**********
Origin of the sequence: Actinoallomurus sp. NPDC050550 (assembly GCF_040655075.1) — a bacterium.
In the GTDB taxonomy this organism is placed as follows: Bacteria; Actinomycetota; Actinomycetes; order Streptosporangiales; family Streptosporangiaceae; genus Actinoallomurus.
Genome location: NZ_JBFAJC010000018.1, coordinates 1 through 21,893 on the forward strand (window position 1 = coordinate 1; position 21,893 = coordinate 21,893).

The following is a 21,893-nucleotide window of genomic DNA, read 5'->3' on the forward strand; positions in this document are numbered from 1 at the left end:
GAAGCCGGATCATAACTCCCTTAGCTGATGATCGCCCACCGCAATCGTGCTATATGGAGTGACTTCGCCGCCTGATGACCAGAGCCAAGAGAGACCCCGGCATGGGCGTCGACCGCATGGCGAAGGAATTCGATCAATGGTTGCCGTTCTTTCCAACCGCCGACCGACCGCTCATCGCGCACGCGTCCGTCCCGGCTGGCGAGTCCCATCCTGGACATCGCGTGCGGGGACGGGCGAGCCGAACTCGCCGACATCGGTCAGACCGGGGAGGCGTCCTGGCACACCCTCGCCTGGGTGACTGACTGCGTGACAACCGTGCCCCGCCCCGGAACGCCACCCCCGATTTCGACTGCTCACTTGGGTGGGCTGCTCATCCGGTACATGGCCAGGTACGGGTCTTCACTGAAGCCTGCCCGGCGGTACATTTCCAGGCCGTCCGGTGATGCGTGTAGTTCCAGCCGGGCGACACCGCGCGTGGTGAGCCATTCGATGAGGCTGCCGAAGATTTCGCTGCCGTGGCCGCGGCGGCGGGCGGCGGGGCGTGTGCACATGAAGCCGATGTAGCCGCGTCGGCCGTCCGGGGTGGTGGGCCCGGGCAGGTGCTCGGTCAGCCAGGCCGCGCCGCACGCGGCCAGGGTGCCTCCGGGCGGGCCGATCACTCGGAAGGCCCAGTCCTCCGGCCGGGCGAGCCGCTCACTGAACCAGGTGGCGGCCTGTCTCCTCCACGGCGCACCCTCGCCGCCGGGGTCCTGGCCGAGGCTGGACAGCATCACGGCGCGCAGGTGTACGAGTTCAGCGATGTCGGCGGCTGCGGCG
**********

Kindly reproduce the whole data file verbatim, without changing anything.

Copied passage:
Origin of the sequence: Actinoallomurus sp. NPDC050550 (assembly GCF_040655075.1) — a bacterium.
In the GTDB taxonomy this organism is placed as follows: Bacteria; Actinomycetota; Actinomycetes; order Streptosporangiales; family Streptosporangiaceae; genus Actinoallomurus.
Genome location: NZ_JBFAJC010000018.1, coordinates 1 through 21,893 on the forward strand (window position 1 = coordinate 1; position 21,893 = coordinate 21,893).

The following is a 21,893-nucleotide window of genomic DNA, read 5'->3' on the forward strand; positions in this document are numbered from 1 at the left end:
GAAGCCGGATCATAACTCCCTTAGCTGATGATCGCCCACCGCAATCGTGCTATATGGAGTGACTTCGCCGCCTGATGACCAGAGCCAAGAGAGACCCCGGCATGGGCGTCGACCGCATGGCGAAGGAATTCGATCAATGGTTGCCGTTCTTTCCAACCGCCGACCGACCGCTCATCGCGCACGCGTCCGTCCCGGCTGGCGAGTCCCATCCTGGACATCGCGTGCGGGGACGGGCGAGCCGAACTCGCCGACATCGGTCAGACCGGGGAGGCGTCCTGGCACACCCTCGCCTGGGTGACTGACTGCGTGACAACCGTGCCCCGCCCCGGAACGCCACCCCCGATTTCGACTGCTCACTTGGGTGGGCTGCTCATCCGGTACATGGCCAGGTACGGGTCTTCACTGAAGCCTGCCCGGCGGTACATTTCCAGGCCGTCCGGTGATGCGTGTAGTTCCAGCCGGGCGACACCGCGCGTGGTGAGCCATTCGATGAGGCTGCCGAAGATTTCGCTGCCGTGGCCGCGGCGGCGGGCGGCGGGGCGTGTGCACATGAAGCCGATGTAGCCGCGTCGGCCGTCCGGGGTGGTGGGCCCGGGCAGGTGCTCGGTCAGCCAGGCCGCGCCGCACGCGGCCAGGGTGCCTCCGGGCGGGCCGATCACTCGGAAGGCCCAGTCCTCCGGCCGGGCGAGCCGCTCACTGAACCAGGTGGCGGCCTGTCTCCTCCACGGCGCACCCTCGCCGCCGGGGTCCTGGCCGAGGCTGGACAGCATCACGGCGCGCAGGTGTACGAGTTCAGCGATGTCGGCGGCTGCGGCG